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When do I use Kinetic Energy and Momentum?

  1. Nov 6, 2015 #1
    1. The problem statement, all variables and given/known data
    A billiard ball (Ball #1) moving at 5.00 m/s strikes a stationary ball (Ball #2) of
    the same mass. After the collision, Ball #1 moves at a speed of 4.35 m/s. Find
    the speed of Ball #2 after the collision.

    2. Relevant equations
    Conservation of Kinetic Energy
    Conservation of Momentum

    3. The attempt at a solution
    I used the Pi = Pf equation of conservation of momentum and got 0.65 m/s while the conservation of Kinetic Energy equation yielded the correct answer: 2.47 m/s. What's wrong? Why couldn't I use the momentum equation too?
     
  2. jcsd
  3. Nov 6, 2015 #2
    As the momenta are vectors you need to have also directions to solve it. Imagine your scenario calculated with the conservation of momentum like you did: Your formula only applies if both balls are moving in the same direction after the collision, but the first ball is faster than the second one → the first ball would have to overtake the second one. In this case you can use the conservation of energy (which is scalar and not a vector), because it is assumed that the collision between two billard balls is elastic.
     
  4. Nov 6, 2015 #3
    Did you have an angle of 90° between the two final velocities?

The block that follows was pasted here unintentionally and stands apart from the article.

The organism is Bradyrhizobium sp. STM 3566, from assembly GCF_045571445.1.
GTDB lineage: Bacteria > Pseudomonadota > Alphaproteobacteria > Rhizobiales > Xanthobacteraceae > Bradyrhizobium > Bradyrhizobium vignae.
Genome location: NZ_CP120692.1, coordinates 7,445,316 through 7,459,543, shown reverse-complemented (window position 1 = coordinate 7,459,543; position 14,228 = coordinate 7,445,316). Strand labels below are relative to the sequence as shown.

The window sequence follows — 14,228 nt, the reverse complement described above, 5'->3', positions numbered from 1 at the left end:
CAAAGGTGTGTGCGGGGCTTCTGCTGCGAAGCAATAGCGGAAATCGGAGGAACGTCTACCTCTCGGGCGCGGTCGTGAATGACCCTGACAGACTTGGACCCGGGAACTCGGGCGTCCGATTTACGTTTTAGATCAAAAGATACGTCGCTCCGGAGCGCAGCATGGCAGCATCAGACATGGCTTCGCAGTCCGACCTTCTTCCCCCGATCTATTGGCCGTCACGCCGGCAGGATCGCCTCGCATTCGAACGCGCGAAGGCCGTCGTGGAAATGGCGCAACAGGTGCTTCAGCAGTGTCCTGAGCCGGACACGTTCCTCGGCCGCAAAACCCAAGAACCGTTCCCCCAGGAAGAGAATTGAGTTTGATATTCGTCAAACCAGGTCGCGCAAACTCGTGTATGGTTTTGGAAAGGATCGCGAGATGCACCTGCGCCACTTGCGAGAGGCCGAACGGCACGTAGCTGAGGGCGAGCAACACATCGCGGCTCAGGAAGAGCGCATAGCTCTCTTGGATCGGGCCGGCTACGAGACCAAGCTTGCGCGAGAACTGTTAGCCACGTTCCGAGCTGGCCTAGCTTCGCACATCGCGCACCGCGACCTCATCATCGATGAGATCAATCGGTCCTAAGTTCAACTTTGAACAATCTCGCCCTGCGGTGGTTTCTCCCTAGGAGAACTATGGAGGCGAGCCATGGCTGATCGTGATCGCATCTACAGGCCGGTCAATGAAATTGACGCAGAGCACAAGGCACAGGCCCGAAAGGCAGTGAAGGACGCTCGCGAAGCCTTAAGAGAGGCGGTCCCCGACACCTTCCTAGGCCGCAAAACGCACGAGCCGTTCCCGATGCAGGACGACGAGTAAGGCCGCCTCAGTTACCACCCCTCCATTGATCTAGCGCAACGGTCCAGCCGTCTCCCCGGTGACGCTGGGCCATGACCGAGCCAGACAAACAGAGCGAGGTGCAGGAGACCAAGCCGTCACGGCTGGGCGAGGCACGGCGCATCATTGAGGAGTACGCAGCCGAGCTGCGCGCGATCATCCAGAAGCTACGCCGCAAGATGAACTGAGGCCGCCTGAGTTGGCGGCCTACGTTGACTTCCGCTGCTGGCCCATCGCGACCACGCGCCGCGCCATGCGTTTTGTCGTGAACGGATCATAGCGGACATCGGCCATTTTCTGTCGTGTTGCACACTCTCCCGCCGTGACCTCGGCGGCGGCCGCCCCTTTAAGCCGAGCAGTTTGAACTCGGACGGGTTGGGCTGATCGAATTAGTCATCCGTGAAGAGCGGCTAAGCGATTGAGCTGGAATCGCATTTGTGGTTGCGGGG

5. Nov 6, 2015 #4
    Would the conservation of momentum equation also be valid because the quantities that I used had - (left) and + (right) signs? I assumed Ball #1 moved to the right. The question did not say whether the problem involved an elastic head-on collision so would I be right in saying that I should be using the conservation of momentum rather than the conservation of kinetic energy equation (KEi = KEf)?
     
  6. Nov 6, 2015 #5
    No, I didn't. I assumed that the masses are colliding on a flat, frictionless surface.
     
  7. Nov 6, 2015 #6

    haruspex

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    The question is certainly ill-defined. You are not told whether it is a head-on collision, nor whether it is elastic. As a result, there is a range of possible answers.
    To get an answer, you will need to assume one of the following:
    1. It is elastic, but the collision is not head on.
    2. It is inelastic, head-on, and the author made a mistake regarding which ball is moving at 4.35m/s afterwards.
    You also have to assume no friction between the balls and the table.
     
  8. Nov 7, 2015 #7
    It is a 2D-problem, you need to take into account the velocity components perpendicular to the initial moving direction of the first ball before the collision; so it is not enough distinguishing the final values only by the sign.

    Billard ball collisions are more or less elastic (not only in theory), therefore they are a commonly used for examples and exercises regarding elastic collisions. You can use the conservation of momentum for solving, but you will not get one definite answer, but an infinite number of possible solutions.
     
  9. Nov 7, 2015 #8

    NascentOxygen

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    If you assume the collision is in 1-dimension and the moving ball rebounds along its path, conservation of momentum will give you a velocity for ball #2. But a check of KE will indicate the two bodies have more combined KE after the collision than before. Such an answer doesn't make sense.
     
  10. Nov 7, 2015 #9